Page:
• The Classical Fianchetto Variation, also known as the Tal Variation, can be reached through two move orders: 4.e3 b6 5.Bd3 Bb7 6.Nf3 0-0 7.0-0 d5 or 4.e3 0-0 5.Bd3 d5 6.Nf3 b6 7.0-0 Bb7. It is a solid variation where White often holds the initiative early on, but Black usually equalises in the end. White has two ways to attack Black's setup. The first is to play 8.cxd5 exd5 9.Ne5 followed by 10.f4 and transferring the queen or f1-rook to h3 via f3. This formation, known as the Pillsbury Attack, blocks in the dark-squared bishop and appears rather crude, but is actually quite dangerous. Black must create immediate pressure on White's centre by playing ...c5, and ...Ne4 may be a handy move at some point to block the b1–h7 diagonal and perhaps exchange some pieces. The main alternative for White is 8.a3 Bd6 9.cxd5 exd5 10.b4, which gains space on the queenside and makes it harder for Black to free his position with ...c5.
  • The Keres Variation, characterised by the moves 5.Bd3 Bb7 6.Nf3 0-0 7.0-0 c5, is named after Estonian GM Paul Keres, although Smyslov and Bronstein were also early practitioners of this line. If allowed, Black will play ...cxd4 and ...d5 in the hope of leaving White with an isolated queen's pawn. Nowadays, White's most testing continuation is reckoned to be 8.Na4, ducking the exchange on c3 and threatening 9.a3. The knight will often stay on a4 for quite some time to assist in a potential c4–c5 push. After 8...cxd4 9.exd4, Black often sets up a Hedgehog formation (pawns on a6, b6, d6 and e6), while White will try to pursue a strategy of gaining queenside space with b4 and c5.
  • The Dutch Variation is so-called because after 5.Bd3 Bb7 6.Nf3 Ne4, Black usually follows up with 7...f5, with a position that resembles the Dutch Defence (1.d4 f5). It is not a very common line, probably because White obtains good chances by playing 7.0-0 f5 8.d5, sacrificing a pawn to open up lines for his bishops.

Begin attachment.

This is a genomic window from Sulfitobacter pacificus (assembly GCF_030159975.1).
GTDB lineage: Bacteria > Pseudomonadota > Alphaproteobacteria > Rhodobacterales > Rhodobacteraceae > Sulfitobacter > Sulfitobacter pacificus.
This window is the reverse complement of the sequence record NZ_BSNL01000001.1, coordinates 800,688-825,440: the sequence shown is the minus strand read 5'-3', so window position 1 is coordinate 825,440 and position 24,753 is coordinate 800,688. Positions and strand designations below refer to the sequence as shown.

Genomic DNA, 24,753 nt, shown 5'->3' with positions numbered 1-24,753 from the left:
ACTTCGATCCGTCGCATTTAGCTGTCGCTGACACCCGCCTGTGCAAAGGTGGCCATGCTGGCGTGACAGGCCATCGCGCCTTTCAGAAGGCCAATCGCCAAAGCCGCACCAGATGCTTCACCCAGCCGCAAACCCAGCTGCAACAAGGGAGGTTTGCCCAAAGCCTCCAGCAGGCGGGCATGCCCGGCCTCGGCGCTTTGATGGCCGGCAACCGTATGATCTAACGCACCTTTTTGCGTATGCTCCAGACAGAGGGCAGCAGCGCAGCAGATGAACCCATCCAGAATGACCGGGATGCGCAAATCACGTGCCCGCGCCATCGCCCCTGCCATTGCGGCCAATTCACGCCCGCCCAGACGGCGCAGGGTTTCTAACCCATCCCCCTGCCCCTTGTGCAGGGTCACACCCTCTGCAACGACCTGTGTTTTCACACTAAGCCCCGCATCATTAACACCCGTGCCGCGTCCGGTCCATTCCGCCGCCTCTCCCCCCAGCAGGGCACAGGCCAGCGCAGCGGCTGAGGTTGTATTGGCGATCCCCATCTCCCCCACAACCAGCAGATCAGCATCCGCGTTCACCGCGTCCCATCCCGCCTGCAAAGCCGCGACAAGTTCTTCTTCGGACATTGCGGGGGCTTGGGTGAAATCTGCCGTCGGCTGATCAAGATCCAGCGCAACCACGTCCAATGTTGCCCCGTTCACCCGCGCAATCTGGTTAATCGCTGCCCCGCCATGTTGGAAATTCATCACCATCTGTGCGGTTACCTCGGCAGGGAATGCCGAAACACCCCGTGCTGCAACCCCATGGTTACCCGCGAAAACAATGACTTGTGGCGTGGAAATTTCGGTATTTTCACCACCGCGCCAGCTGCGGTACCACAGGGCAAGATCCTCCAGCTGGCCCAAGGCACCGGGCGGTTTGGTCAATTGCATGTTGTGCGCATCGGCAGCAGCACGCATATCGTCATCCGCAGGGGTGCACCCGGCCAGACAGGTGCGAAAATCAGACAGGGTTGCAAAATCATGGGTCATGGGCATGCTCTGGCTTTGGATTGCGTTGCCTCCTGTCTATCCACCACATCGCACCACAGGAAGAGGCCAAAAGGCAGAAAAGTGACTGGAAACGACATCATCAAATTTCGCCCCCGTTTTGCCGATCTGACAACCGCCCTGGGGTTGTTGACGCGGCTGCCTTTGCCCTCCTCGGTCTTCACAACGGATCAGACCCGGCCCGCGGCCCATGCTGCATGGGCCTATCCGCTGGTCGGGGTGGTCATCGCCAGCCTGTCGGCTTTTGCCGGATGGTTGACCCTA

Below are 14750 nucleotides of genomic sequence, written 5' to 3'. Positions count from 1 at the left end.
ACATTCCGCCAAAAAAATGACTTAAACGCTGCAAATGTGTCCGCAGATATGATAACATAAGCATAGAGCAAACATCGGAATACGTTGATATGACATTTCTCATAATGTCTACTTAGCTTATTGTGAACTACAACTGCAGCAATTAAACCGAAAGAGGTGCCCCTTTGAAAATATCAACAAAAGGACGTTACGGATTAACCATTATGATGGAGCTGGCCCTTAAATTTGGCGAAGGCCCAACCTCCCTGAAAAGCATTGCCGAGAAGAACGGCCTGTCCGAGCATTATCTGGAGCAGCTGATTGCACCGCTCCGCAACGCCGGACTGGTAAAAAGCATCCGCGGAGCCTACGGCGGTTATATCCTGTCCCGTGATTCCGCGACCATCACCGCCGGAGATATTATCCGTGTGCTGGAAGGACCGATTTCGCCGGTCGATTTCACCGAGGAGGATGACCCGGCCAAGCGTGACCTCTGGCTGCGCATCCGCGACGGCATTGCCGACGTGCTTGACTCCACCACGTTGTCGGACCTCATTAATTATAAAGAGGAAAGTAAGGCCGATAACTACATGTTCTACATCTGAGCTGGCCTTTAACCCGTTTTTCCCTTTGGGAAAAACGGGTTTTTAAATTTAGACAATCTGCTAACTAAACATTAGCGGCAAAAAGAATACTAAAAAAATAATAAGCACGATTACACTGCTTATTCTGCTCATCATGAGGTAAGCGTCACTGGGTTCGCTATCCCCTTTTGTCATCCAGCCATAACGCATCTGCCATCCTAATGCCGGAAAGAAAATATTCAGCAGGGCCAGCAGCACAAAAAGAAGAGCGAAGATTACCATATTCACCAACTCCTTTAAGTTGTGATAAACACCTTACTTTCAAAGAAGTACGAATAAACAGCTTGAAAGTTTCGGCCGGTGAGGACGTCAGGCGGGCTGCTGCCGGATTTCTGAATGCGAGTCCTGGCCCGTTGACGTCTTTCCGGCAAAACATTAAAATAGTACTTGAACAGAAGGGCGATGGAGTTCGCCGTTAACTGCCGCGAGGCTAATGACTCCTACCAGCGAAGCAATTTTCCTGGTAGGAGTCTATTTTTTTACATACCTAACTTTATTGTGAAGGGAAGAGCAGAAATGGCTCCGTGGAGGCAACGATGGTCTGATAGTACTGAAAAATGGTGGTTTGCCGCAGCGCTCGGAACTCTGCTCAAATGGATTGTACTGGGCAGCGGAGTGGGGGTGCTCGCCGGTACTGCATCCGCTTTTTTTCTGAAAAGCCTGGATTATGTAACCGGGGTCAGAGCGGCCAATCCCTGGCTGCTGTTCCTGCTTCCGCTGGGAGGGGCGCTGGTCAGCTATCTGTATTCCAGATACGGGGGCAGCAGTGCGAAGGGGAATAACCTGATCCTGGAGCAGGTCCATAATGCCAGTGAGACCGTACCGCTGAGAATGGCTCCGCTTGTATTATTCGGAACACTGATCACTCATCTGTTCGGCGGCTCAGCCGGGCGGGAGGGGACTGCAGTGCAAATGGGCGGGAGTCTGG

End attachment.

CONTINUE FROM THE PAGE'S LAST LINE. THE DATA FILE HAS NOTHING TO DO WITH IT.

Classical Variation: 4.Qc2 [edit]

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a8 black rook
b8 black knight
c8 black bishop
d8 black queen
e8 black king
h8 black rook
a7 black pawn
b7 black pawn
c7 black pawn
d7 black pawn
f7 black pawn
g7 black pawn
h7 black pawn
e6 black pawn
f6 black knight
b4 black bishop
c4 white pawn
d4 white pawn
c3 white knight
a2 white pawn
b2 white pawn
c2 white queen
e2 white pawn
f2 white pawn
g2 white pawn
h2 white pawn
a1 white rook
c1 white bishop
e1 white king
f1 white bishop
g1 white knight
h1 white rook
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Position after 4.Qc2

The Classical or Capablanca Variation was popular in the early days of the Nimzo-Indian, and though eventually superseded by 4.e3 it was revived in the 1990s; it is now just as popular as the Rubinstein. White aims to acquire the two bishops without compromising his pawn structure. The drawback is that the queen will move at least twice within the opening moves and that White's kingside development is delayed. Thus, even though White possesses the bishop pair, it is usually advisable for Black to open the game quickly to exploit his lead in development. Black has four common replies to 4.Qc2. These include 4...0-0, 4...c5, 4...d5, and 4...Nc6 (4...d6 intending ...Nbd7 and ...e5 is a rarer fifth option).

  • 4...0-0 5.a3 Bxc3+ 6.Qxc3 b6 7.Bg5 is nowadays the main line of the Classical Variation (although 6...b5!? is a gambit invented by Alvis Vitolinš). Black's usual choice is 7...Bb7, but 7...Ba6 is also possible to target the c-pawn, and 7...h6 8.Bh4 c5 and 7...c5 are sometimes played as well. After 7...Bb7, White's most straightforward move is 8.f3 preparing e4, but Black can counter with 8...h6 9.Bh4 d5, when the pawn grab 10.cxd5 exd5 11.Bxf6 Qxf6 12.Qxc7 Ba6 is very dangerous for White because of Black's better development. Therefore, White has sometimes tried 8.e3 instead, when after 8...h6 9.Bh4 d5?! 10.cxd5 exd5? 11.Bxf6 Qxf6 12.Qxc7 Ba6 White has 13.Bxa6 Nxa6 14.Qb7. Thus Black should prefer 8.e3 d6, planning ...Nbd7 and ...c5.
    Both players can deviate from the main line. Instead of 7.Bg5, White can play 7.Nf3 Bb7 8.e3, intending to develop the dark-squared bishop to b2. Another possibility is 4.Qc2 0-0 5.e4, although this is somewhat inconsistent with 4.Qc2 as Black might be able to double White's c-pawns at some point (the queen must guard e4), something 4.Qc2 was supposed to prevent. After 5.a3 Bxc3+ 6.Qxc3, Black can also try 6...Ne4 7.Qc2 f5, which is similar to the Dutch Variation (see 4.e3 b6), but without the doubled pawns for White.